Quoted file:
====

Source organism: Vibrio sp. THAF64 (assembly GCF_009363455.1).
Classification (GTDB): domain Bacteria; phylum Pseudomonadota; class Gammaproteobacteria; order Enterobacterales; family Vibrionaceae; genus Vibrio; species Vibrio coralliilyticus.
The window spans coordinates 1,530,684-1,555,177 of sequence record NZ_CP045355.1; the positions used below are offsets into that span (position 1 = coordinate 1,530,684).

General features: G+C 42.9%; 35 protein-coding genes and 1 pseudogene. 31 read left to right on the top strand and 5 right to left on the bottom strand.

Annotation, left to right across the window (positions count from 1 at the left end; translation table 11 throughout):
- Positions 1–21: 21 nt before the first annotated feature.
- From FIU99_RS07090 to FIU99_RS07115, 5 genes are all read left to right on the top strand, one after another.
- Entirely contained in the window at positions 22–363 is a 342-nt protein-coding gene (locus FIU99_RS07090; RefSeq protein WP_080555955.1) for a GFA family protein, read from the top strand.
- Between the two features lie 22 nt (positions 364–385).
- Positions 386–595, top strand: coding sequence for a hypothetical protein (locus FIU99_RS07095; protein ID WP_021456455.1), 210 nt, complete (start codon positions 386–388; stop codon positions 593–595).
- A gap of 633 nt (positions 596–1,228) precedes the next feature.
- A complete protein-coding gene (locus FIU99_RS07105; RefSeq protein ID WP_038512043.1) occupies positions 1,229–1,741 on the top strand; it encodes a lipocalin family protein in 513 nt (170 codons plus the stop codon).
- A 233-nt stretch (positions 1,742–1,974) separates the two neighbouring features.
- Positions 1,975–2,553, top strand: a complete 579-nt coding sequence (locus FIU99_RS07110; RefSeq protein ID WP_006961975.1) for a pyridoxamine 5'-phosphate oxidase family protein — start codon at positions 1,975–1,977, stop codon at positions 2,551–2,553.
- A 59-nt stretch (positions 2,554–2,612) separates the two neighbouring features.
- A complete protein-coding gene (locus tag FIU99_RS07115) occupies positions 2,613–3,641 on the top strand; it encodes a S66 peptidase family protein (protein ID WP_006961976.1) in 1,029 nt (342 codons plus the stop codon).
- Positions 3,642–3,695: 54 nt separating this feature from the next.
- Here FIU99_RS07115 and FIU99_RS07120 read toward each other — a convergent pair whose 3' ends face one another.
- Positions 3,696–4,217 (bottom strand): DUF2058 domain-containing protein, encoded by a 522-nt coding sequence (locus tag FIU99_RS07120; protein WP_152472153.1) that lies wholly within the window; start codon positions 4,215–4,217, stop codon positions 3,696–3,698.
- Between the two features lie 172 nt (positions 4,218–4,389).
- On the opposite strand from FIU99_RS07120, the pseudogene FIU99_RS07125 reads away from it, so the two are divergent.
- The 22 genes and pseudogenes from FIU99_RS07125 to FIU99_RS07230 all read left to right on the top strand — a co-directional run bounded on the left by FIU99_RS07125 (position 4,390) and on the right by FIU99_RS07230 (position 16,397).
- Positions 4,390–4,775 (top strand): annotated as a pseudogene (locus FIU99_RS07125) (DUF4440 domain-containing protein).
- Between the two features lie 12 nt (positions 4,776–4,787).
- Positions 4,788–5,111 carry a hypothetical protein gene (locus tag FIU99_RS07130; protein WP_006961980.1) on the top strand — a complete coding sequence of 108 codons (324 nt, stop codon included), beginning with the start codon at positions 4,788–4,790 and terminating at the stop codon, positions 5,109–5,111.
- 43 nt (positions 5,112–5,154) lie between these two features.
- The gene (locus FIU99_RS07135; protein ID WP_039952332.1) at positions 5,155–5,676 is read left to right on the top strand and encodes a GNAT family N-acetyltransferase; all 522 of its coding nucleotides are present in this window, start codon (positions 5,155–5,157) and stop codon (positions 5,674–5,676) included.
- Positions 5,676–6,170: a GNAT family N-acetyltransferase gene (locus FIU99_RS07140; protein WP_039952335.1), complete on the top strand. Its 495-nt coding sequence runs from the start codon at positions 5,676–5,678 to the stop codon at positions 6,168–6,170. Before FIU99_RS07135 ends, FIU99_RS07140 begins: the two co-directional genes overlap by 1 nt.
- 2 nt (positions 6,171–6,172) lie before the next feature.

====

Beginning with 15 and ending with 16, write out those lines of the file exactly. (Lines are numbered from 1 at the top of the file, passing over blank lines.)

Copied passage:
- A 59-nt stretch (positions 2,554–2,612) separates the two neighbouring features.
- A complete protein-coding gene (locus tag FIU99_RS07115) occupies positions 2,613–3,641 on the top strand; it encodes a S66 peptidase family protein (protein ID WP_006961976.1) in 1,029 nt (342 codons plus the stop codon).